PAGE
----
As far as researching the actual delays, we've been tracking them for well over a year now. We first began suspecting something when she was about 10 months old and was having trouble learning how to work an EASY toy. She got tested for EI in January this year and since February we've been receiving services. Right now she's getting ST, OT & special educator one hour a week. What we haven't known, though, is the cause of the delays. If our neurologist is right, it looks like this may mean that we're looking at a genetic issue. (Sooo many questions - geez, it only just now occurred to me to wonder if this has implications for her children, or whether she can ever have them... ) But in terms of research, it's a whole lot harder to find information on something when you don't know why it's happening.

    Whoof, this is all so depressing! Thank you for the hugs. I need 'em.

    -- Joanne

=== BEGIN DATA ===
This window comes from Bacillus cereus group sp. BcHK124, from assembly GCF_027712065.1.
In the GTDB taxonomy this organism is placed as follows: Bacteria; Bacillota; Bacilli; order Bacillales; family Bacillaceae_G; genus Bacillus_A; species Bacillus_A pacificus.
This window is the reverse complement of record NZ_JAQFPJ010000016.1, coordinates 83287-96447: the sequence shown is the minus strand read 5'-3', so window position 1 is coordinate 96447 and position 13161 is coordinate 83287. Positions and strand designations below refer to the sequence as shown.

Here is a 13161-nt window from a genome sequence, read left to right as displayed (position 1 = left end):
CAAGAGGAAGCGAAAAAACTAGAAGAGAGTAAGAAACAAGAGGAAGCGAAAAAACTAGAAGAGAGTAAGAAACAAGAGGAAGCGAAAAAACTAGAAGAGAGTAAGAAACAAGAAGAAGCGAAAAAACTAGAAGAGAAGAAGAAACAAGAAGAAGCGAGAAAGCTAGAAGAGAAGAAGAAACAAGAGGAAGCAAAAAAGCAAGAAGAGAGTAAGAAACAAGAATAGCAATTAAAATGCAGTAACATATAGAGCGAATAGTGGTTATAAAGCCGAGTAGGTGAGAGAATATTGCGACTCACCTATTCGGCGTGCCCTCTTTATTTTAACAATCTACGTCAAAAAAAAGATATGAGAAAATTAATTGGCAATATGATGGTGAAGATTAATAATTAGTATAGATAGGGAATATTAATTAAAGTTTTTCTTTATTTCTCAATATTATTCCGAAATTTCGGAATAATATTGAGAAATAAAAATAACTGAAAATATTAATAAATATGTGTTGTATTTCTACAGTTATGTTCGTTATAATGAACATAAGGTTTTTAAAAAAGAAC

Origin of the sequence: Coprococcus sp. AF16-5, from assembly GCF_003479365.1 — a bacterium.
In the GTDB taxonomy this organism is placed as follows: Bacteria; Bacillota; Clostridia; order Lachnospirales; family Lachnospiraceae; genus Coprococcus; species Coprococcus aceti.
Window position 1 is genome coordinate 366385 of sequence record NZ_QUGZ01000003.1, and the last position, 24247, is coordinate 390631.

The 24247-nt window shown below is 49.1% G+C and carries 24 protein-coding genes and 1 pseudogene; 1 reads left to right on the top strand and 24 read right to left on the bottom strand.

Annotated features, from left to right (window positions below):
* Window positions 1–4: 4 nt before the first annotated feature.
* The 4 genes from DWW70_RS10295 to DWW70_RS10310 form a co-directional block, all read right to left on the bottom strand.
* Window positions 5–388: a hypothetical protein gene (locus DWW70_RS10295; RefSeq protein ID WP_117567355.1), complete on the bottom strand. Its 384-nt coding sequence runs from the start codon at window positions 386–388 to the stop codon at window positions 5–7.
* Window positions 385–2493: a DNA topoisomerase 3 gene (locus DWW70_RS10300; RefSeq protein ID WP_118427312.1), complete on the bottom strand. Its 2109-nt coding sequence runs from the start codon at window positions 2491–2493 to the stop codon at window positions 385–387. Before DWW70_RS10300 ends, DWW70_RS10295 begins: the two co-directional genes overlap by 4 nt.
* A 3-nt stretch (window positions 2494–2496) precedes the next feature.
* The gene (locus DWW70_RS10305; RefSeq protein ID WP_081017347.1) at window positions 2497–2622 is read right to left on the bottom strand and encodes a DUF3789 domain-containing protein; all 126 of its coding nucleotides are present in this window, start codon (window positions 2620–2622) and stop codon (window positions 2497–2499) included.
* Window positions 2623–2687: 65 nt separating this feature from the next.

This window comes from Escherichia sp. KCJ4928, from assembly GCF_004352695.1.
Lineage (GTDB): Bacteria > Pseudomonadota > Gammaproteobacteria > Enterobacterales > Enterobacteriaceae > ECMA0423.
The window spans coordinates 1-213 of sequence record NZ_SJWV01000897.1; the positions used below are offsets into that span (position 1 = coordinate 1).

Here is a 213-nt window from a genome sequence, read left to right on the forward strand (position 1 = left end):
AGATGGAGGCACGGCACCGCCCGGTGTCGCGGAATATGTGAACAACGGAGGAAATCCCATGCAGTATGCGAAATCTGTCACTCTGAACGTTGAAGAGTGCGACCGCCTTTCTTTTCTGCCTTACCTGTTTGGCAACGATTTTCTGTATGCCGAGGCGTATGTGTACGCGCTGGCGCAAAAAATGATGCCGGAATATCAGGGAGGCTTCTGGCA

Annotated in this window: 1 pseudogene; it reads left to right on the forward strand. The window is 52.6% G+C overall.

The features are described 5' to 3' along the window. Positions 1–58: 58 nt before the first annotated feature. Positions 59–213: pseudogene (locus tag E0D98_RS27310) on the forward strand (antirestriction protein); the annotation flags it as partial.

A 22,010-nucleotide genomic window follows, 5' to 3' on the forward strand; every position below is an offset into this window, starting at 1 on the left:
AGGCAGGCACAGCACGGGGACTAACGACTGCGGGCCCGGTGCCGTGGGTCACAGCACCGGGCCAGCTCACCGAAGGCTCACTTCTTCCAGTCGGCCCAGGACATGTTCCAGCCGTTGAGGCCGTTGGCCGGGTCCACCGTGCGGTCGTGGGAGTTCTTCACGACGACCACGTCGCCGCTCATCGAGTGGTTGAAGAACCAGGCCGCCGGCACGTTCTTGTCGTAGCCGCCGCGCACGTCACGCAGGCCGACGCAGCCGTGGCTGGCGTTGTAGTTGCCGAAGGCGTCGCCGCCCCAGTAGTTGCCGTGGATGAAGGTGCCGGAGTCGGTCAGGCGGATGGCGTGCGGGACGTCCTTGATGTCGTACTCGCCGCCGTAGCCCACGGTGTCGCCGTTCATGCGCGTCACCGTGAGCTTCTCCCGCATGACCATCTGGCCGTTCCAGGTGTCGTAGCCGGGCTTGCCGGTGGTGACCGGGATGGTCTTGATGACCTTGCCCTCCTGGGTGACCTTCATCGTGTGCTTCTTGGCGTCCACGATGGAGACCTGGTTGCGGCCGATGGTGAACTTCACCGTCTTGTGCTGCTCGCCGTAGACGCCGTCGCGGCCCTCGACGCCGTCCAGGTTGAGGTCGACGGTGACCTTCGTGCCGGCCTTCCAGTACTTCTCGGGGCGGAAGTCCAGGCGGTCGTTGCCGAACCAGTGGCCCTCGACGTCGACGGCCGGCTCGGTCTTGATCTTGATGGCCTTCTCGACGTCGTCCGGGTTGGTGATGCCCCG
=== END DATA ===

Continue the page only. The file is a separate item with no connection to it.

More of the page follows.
Last edited by AnnieJo; 11-22-2006 at 02:03 PM.

  6. #6
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    Default

    Quote Originally Posted by angeleena
    Sometimes I feel like the teachers and other kids at her preschool treat her like she is mentally retarded.
    How frustrating, not to mention inappropriate! It sounds like the student-teachers are in need of some serious educating.

    In Miriam's case though, I'm afraid, we DO have cognitive delays. And I'm filled with fear about the whole issue of "treating her like she is mentally retarded" because... well, y'know, some cognitive issues ARE lifelong.

    I guess it depends on what it means to treat someone as if she is mentally retarded. I hope that no matter what my daughter's issues turn out to be, she can be treated with respect and as someone who should be encouraged to live up to her full potential. I dunno. Maybe that's a pipe dream. Sigh.

    -- Joanne